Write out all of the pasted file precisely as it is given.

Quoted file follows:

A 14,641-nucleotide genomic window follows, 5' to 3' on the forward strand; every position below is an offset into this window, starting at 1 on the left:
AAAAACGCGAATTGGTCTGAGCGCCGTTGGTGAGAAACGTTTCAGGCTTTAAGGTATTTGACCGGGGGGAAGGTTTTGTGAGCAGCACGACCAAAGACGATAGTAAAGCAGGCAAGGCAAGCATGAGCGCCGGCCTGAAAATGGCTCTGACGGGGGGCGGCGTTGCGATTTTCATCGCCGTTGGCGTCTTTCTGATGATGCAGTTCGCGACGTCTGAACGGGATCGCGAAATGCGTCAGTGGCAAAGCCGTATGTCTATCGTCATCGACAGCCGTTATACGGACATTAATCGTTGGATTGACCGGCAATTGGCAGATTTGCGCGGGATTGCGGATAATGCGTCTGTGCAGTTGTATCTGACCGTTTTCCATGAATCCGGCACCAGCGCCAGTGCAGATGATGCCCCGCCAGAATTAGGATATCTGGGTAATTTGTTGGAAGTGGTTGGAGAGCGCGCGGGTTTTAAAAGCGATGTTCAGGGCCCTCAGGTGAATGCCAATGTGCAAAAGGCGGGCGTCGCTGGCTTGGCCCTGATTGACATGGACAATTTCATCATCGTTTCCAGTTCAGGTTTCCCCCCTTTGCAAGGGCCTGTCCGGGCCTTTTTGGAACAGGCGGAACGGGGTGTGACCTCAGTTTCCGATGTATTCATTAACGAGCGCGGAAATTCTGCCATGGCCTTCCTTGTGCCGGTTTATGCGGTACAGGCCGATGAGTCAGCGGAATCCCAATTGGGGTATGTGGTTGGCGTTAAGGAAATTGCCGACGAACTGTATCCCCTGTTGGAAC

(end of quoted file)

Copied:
A 14,641-nucleotide genomic window follows, 5' to 3' on the forward strand; every position below is an offset into this window, starting at 1 on the left:
AAAAACGCGAATTGGTCTGAGCGCCGTTGGTGAGAAACGTTTCAGGCTTTAAGGTATTTGACCGGGGGGAAGGTTTTGTGAGCAGCACGACCAAAGACGATAGTAAAGCAGGCAAGGCAAGCATGAGCGCCGGCCTGAAAATGGCTCTGACGGGGGGCGGCGTTGCGATTTTCATCGCCGTTGGCGTCTTTCTGATGATGCAGTTCGCGACGTCTGAACGGGATCGCGAAATGCGTCAGTGGCAAAGCCGTATGTCTATCGTCATCGACAGCCGTTATACGGACATTAATCGTTGGATTGACCGGCAATTGGCAGATTTGCGCGGGATTGCGGATAATGCGTCTGTGCAGTTGTATCTGACCGTTTTCCATGAATCCGGCACCAGCGCCAGTGCAGATGATGCCCCGCCAGAATTAGGATATCTGGGTAATTTGTTGGAAGTGGTTGGAGAGCGCGCGGGTTTTAAAAGCGATGTTCAGGGCCCTCAGGTGAATGCCAATGTGCAAAAGGCGGGCGTCGCTGGCTTGGCCCTGATTGACATGGACAATTTCATCATCGTTTCCAGTTCAGGTTTCCCCCCTTTGCAAGGGCCTGTCCGGGCCTTTTTGGAACAGGCGGAACGGGGTGTGACCTCAGTTTCCGATGTATTCATTAACGAGCGCGGAAATTCTGCCATGGCCTTCCTTGTGCCGGTTTATGCGGTACAGGCCGATGAGTCAGCGGAATCCCAATTGGGGTATGTGGTTGGCGTTAAGGAAATTGCCGACGAACTGTATCCCCTGTTGGAAC